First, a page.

Since I was a little girl, Charlotte’s Web has been a favorite of mine. After our own little Charlotte was born last fall, I started reading the book to her. During the day, we would sit in the rocker with the pale sunlight casting a spell over the nursery and in the evenings I would turn off all the lights except the small lamp beside the rocker leaving the two of us caught in a golden globe. We would read about the farm, about the geese and the goslings, about Wilbur the little runt pig and about a beautiful spider named Charlotte. There are people who think Charlotte’s Web is a rather sad book. Matt asked me one time, “Doesn’t Charlotte die at the end?” Yes, Charlotte does die, but the book isn’t about her death. It’s about her life, about how she loved her friend Wilbur and how she loved her babies, how she used every cell of her little grey spider body to author silky messages and craft a peach-colored puff that held 514 tiny spider lives. It is the story of a woman who knows what her purpose is and knows her body is a tool to bring that purpose to fruition.
Ask a woman if there’s something about herself that she would like to change, and she will almost always say yes. A couple days ago, I dragged my kids to the drug store in their pajamas at 7 am. We were there within two minutes of them opening the doors. Why? Because I desperately needed to color my hair. My incredible mom who passed on to me many wonderful traits also gave me the genetics of early gray hair. Every time I look in the mirror, I’m convinced I’ve discovered another one, and on days when my three-year-old feels like pushing all my buttons I’m pretty sure an entire village pops up.
It seems there’s always a pound to lose, a wrinkle to erase, a dimple to smooth or something in need of a lift. We have these bodies and we have this one life. We don’t take this body with us, so why we wouldn’t we use it up while we’re here? Why wouldn’t we use every fiber of our being to give and love and create? Why wouldn’t we celebrate when our body shows the wrinkles from years of laughing? Why wouldn’t we appreciate the transformation that happens when we carry a precious life for nine months? We make healthy choices, we exercise, we moisturize and I’m definitely going to cover these grays. But I’m tired of beating myself up because things don’t look like they used to.
Like my favorite t-shirt that just gets softer and more loved with every washing, I want to use this body. I want to wake it up early to see sunrises that color the sky in cotton candy clouds. I want to keep it up late lost between plot twists of a really great book. I want these feet to travel to Africa and bring our brown-eyed child home. I want these hands to paint walls that create a haven, to bake bread that feeds a heartbroken friend and make cookies that are really just toasted dough. I want these eyes to watch two girls grow strong and brave. I want these ears to hear a million dreams, “Guess whats” and “I love yous.” And I want this mouth to speak life to those around me, to whisper “keep going” and to kiss my husband every day until death do us part.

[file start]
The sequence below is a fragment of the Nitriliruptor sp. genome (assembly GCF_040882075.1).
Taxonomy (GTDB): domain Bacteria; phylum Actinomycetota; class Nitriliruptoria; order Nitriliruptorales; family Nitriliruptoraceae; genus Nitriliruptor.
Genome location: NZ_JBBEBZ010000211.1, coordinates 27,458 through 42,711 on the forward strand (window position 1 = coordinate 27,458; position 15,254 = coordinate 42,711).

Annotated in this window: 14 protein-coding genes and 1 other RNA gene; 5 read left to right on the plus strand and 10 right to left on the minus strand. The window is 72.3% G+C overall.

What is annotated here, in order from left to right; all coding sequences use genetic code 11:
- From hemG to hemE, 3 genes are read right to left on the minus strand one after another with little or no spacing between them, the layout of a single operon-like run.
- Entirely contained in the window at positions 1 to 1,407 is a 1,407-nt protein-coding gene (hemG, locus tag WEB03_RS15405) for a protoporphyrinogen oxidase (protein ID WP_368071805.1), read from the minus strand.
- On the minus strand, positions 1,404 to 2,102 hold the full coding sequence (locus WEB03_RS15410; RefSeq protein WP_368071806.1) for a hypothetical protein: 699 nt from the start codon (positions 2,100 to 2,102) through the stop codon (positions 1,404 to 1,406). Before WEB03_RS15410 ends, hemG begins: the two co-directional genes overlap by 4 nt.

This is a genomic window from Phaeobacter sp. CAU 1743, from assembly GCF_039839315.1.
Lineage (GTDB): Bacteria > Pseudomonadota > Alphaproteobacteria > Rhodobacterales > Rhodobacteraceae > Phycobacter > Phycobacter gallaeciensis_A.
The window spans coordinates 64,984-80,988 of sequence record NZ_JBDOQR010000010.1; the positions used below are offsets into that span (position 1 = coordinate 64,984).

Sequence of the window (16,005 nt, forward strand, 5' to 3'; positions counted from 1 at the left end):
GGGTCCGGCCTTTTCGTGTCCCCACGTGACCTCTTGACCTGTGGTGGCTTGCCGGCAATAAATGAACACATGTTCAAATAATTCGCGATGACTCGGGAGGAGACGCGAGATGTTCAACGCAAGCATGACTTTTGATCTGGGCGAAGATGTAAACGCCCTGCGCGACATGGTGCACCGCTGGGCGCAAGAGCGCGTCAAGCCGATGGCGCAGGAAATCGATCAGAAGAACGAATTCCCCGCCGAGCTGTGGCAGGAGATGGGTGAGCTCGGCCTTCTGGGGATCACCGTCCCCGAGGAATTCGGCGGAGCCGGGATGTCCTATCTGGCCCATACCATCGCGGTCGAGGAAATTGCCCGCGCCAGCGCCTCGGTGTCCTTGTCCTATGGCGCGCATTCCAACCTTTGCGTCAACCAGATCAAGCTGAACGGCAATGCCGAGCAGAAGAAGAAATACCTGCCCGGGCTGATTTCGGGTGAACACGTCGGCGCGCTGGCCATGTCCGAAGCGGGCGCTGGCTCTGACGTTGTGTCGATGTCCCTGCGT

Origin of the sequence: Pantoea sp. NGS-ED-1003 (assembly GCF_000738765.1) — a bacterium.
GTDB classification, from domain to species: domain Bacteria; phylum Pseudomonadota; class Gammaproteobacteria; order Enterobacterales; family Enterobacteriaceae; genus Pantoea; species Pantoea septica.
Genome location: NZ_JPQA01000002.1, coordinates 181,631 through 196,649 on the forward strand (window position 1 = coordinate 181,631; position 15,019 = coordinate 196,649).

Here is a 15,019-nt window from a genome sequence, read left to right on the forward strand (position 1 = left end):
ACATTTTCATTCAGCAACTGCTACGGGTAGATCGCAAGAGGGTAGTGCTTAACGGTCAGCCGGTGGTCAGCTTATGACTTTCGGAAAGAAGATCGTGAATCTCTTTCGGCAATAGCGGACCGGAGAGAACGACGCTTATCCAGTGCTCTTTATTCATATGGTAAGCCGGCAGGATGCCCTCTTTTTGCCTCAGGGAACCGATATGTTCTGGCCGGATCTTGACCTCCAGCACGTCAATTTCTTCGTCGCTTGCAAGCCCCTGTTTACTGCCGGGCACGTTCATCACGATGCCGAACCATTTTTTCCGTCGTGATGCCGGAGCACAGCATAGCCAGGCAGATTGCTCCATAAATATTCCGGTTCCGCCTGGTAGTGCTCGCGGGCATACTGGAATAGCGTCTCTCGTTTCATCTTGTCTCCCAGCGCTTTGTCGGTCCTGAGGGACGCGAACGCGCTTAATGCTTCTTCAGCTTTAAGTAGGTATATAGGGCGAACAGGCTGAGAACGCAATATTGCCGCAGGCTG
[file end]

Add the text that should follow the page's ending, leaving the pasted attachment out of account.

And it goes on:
What if I didn’t view my body as a keepsake to be guarded and maintained but as a tool to do what I was put here for? What if I appreciated the role my body plays in helping me carry out my purpose? This morning I was working out in the flower bed, pulling weeds that had crept in around my wildflowers. In the spot where a flower had once bloomed, a small spider had created her egg sac. I thought back to Charlotte’s Web where Charlotte describes her egg sac as her “magnum opus,” her great work. As parents, we will invest many, many hours and much blood, sweat and tears into our children. There will be gray hairs from the times they miss curfew. There will be forehead wrinkles from the times they were weren’t invited to the birthday party or didn’t make the team. There might be a little post-pregnancy pooch that just won’t disappear no matter how many ab crunches are done. And there will always be a heart that breaks when we see our children go through pain and heartache. These 7000 days will wear us out and leave a lasting mark on our bodies. But we accept that. Hopefully, we even celebrate that. Because we know it is worth it. They are worth it.